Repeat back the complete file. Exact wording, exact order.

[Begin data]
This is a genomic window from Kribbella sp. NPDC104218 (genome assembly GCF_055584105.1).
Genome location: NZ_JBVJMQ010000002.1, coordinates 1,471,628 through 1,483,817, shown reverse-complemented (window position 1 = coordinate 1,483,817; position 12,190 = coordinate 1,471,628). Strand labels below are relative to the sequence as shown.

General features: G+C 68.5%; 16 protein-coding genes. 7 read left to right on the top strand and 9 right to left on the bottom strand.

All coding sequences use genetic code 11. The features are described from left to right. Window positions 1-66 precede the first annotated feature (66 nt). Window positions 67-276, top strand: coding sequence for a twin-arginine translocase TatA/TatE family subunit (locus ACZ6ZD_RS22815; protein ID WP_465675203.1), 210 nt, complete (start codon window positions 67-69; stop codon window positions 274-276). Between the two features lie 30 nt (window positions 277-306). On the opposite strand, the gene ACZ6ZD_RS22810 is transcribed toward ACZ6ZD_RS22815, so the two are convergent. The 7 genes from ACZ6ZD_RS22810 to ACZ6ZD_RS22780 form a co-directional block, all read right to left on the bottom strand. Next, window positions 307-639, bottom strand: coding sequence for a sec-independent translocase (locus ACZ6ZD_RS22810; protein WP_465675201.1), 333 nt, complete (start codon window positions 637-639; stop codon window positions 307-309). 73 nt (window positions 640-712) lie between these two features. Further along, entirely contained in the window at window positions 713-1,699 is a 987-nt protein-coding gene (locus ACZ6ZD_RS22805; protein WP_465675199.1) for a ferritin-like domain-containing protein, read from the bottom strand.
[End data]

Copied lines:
This is a genomic window from Kribbella sp. NPDC104218 (genome assembly GCF_055584105.1).
Genome location: NZ_JBVJMQ010000002.1, coordinates 1,471,628 through 1,483,817, shown reverse-complemented (window position 1 = coordinate 1,483,817; position 12,190 = coordinate 1,471,628). Strand labels below are relative to the sequence as shown.

General features: G+C 68.5%; 16 protein-coding genes. 7 read left to right on the top strand and 9 right to left on the bottom strand.

All coding sequences use genetic code 11. The features are described from left to right. Window positions 1-66 precede the first annotated feature (66 nt). Window positions 67-276, top strand: coding sequence for a twin-arginine translocase TatA/TatE family subunit (locus ACZ6ZD_RS22815; protein ID WP_465675203.1), 210 nt, complete (start codon window positions 67-69; stop codon window positions 274-276). Between the two features lie 30 nt (window positions 277-306). On the opposite strand, the gene ACZ6ZD_RS22810 is transcribed toward ACZ6ZD_RS22815, so the two are convergent. The 7 genes from ACZ6ZD_RS22810 to ACZ6ZD_RS22780 form a co-directional block, all read right to left on the bottom strand. Next, window positions 307-639, bottom strand: coding sequence for a sec-independent translocase (locus ACZ6ZD_RS22810; protein WP_465675201.1), 333 nt, complete (start codon window positions 637-639; stop codon window positions 307-309). 73 nt (window positions 640-712) lie between these two features. Further along, entirely contained in the window at window positions 713-1,699 is a 987-nt protein-coding gene (locus ACZ6ZD_RS22805; protein WP_465675199.1) for a ferritin-like domain-containing protein, read from the bottom strand.